Sharon Leaf is the author of Lady and the Sea, a debut novel based on her adventures as a volunteer aboard a WWII ship secured for a hazardous mission, to rescue Russian Jews from the Black Sea to Israel.  She traveled to over fifteen countries, lived in Sweden while attending Bible College, and travelled the Trans-Siberian Railway.  At the age of sixty she received a degree in theology, proving that it is never too late to fulfill another dream.  Sharon and her husband of twenty-four years now enjoy life in the sultry southern state of South Carolina.


Sharon Leaf has written a fabulous book! She fashions Rosie, the protagonist, in such a carefully crafted multi-faceted way that there is something in her personality for each and every one of us. For example, Rosie never feels safe anywhere except, to some degree, in her own little home with everything arranged just so. She keeps herself busy, and unthinking, by compulsively doing good. That way, she doesn't have to face her multiple fears. But God has a plan for Rosie. Before she realizes it, she is off on an adventure far beyond her dreams; one that forces her to recognize that God is the only safe harbour in trying times, not a harbour of her own making. And the result? Rosie grows in faith, wisdom, acceptance, grace and more. This is a truly inspirational book. I read it from cover to cover and loved it, especially for the psychological and emotional twists--so interesting. Congratulations, Sharon!  ~~  Jean C. Wheeler: Writer, Retired Psychoanalyst (on Amazon)

Lady and the Sea by Sharon Leaf is a delicious adventure that takes the reader on an energetic sail through the intertwining journeys of Rosie and the M.S.Restoration, two resilient ladies who find their lives re-purposed and set on new courses as they share a transforming journey from dry dock to crossing the open sea. I enjoyed traveling along with Rosie, giggling at her light-hearted humor one minute and peering over the rail in anticipation the next. It's a strong story; I believe it will nudge and tug at packed away dreams and encouraged them out onto open decks to be refreshed by bright sea breezes. ~~ Bryan Richardson (on Amazon)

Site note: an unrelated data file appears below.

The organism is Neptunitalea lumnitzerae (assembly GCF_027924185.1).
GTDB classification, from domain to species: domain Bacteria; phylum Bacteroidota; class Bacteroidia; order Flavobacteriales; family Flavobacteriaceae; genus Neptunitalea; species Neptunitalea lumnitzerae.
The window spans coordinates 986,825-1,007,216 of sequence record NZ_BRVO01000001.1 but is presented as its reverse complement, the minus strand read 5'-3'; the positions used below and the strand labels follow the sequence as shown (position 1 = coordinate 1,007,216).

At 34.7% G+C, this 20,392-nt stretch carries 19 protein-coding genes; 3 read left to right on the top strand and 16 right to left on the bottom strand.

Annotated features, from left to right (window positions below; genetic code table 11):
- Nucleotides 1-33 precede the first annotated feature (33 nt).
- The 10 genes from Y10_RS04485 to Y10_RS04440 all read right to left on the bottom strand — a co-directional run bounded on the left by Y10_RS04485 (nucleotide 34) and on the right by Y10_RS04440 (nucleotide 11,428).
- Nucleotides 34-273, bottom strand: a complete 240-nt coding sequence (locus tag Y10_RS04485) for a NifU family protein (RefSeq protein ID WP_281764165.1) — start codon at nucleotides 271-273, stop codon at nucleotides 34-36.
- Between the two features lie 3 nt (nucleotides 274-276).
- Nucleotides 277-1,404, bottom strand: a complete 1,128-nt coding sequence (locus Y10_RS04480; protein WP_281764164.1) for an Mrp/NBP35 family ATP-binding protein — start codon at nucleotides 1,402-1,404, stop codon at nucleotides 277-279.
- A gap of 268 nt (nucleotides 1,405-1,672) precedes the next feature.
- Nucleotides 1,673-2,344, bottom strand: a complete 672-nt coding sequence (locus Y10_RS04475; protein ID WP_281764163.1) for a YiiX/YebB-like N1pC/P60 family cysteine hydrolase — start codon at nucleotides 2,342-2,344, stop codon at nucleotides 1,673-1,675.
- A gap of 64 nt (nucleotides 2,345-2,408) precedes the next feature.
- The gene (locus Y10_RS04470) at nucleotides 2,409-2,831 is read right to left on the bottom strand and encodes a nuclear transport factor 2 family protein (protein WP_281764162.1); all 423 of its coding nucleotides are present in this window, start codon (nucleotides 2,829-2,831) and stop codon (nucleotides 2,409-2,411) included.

Why did Sharon write LADY AND THE SEA?

After volunteering fourteen months on the World War II vessel MS Restoration in 1994-95, I knew I had to tell the story of this miracle ship.  When the government put the lock-knot ship in mothballs after the war, she thought her glory days were over, until forty years later when a retired Alaskan sea captain bought her, then gave her to a church in Sweden to transport Russian Jews from the Black Sea to Israel.  God saved the best until last for the old gal, showing the reader that the best is yet to come for us 40+ gals and guys.

Purchase Links:
Barnes & Noble/Nook.

1 comment:

  1. Thank you, Nike, for featuring me on your blog. I was honored to be a small part in God's plan and prophesies to be part of transporting the Russian Jews to Israel. It was quite a personal journey for me. I wish you oceans of blessings and smooth sailing.